There are other striking readings and tropes in both lecture courses that await the reader and which have gone largely unnoticed in the Heidegger scholarship until recently.[2] Also important is that this volume, along with other major texts from the later years, presents a central challenge to certain contemporary readings of Heidegger; namely, it puts into radical question the currently oft-repeated claim that Heidegger "overcame" metaphysics. Although it is true that Heidegger's reflections in these lecture courses bear out that he sought to move beyond a metaphysics and theology of substance; nonetheless, at the same time, they also suggest an alternatively conceived metaphysical and religious or spiritual perspective.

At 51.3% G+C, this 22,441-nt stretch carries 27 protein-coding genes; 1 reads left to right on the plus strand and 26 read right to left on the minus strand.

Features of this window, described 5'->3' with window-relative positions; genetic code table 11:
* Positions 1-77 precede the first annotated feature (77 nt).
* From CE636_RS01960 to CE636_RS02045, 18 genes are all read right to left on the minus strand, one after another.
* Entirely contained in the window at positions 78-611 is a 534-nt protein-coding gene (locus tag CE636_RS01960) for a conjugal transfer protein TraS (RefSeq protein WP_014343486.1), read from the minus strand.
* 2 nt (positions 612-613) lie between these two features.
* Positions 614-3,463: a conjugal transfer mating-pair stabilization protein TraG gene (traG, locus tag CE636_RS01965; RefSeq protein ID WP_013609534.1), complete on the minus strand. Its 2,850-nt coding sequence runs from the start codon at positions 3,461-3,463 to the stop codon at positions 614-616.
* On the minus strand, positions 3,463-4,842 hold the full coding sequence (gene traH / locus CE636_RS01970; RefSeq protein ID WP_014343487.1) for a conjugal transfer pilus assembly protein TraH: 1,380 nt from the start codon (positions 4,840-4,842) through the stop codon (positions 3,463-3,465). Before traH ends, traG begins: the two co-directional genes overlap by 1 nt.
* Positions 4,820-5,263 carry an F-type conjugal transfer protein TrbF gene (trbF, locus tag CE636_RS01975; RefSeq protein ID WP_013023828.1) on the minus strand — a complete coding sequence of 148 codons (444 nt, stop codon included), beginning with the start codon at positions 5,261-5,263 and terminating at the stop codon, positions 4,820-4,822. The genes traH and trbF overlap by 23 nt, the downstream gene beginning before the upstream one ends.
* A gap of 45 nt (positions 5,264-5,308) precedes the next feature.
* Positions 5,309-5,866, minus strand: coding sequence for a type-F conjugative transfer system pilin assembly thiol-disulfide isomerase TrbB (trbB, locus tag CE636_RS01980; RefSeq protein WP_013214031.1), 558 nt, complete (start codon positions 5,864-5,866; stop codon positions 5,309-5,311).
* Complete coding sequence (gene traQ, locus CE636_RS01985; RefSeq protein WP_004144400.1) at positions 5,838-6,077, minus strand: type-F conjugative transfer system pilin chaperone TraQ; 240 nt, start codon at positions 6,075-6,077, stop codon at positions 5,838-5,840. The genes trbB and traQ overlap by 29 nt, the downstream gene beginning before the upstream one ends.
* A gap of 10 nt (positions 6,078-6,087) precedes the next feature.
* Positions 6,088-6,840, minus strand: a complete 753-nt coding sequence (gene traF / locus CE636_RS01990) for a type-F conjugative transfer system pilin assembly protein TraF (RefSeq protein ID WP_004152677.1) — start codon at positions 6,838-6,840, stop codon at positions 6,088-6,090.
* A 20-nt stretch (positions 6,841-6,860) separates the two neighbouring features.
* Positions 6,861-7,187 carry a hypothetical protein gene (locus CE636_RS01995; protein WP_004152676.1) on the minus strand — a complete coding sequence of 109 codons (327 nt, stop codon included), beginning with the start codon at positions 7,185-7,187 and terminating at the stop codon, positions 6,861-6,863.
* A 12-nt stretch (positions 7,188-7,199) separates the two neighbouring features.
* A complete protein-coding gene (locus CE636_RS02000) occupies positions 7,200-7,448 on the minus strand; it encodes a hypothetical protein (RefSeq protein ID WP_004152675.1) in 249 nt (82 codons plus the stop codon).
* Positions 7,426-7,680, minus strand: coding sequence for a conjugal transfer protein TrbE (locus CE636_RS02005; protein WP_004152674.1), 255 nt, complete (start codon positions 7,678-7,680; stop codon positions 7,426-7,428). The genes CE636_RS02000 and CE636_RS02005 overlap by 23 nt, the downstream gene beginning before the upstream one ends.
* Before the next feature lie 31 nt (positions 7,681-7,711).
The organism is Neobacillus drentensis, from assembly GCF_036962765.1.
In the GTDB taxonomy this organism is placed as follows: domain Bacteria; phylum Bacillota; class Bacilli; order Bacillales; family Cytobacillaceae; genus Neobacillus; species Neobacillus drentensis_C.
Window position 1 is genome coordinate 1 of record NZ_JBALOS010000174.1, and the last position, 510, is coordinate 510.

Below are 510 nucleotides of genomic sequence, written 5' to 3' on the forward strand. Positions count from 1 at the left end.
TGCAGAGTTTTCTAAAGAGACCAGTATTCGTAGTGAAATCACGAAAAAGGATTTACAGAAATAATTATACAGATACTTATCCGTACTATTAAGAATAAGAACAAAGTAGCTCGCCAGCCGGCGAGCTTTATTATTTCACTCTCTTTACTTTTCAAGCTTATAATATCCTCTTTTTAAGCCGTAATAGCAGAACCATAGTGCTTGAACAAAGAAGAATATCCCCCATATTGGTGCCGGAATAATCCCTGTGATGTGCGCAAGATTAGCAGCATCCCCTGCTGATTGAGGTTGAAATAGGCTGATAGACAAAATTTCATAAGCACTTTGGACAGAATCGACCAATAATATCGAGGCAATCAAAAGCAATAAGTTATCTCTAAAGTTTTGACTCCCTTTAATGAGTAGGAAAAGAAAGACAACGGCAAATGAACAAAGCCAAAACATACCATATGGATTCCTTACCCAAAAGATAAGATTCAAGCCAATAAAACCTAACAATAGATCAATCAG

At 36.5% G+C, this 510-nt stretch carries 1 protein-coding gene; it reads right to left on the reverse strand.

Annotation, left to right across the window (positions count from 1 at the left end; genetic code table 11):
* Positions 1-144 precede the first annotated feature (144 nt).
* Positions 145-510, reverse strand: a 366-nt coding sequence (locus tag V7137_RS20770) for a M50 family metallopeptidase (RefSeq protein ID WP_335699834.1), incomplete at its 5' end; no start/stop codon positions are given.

As we have observed, his discussion of being as physis as kosmos bears all the marks of a distinctive metaphysical position: Being as radiant, "imperishable" temporal process "on its way to its own truth" and by which, in which, and through which all individual beings are related and emerge into their own truth, linger, and pass away. Is this not a "process" metaphysics of some kind? It would seem so, but Heidegger does not tell us as much, unlike Alfred North Whitehead, for example. Still, the later Heidegger was always leaning and pressing in this direction. In the 1944 lecture course, we find him repeatedly seeking to redefine the "relation" of being and the human being. He is clearly not satisfied with the traditional classical or medieval metaphysical account of this relation, yet at the same time, in some passages, he insists on the "independence" of being in relation to the human being. In one such text, he states: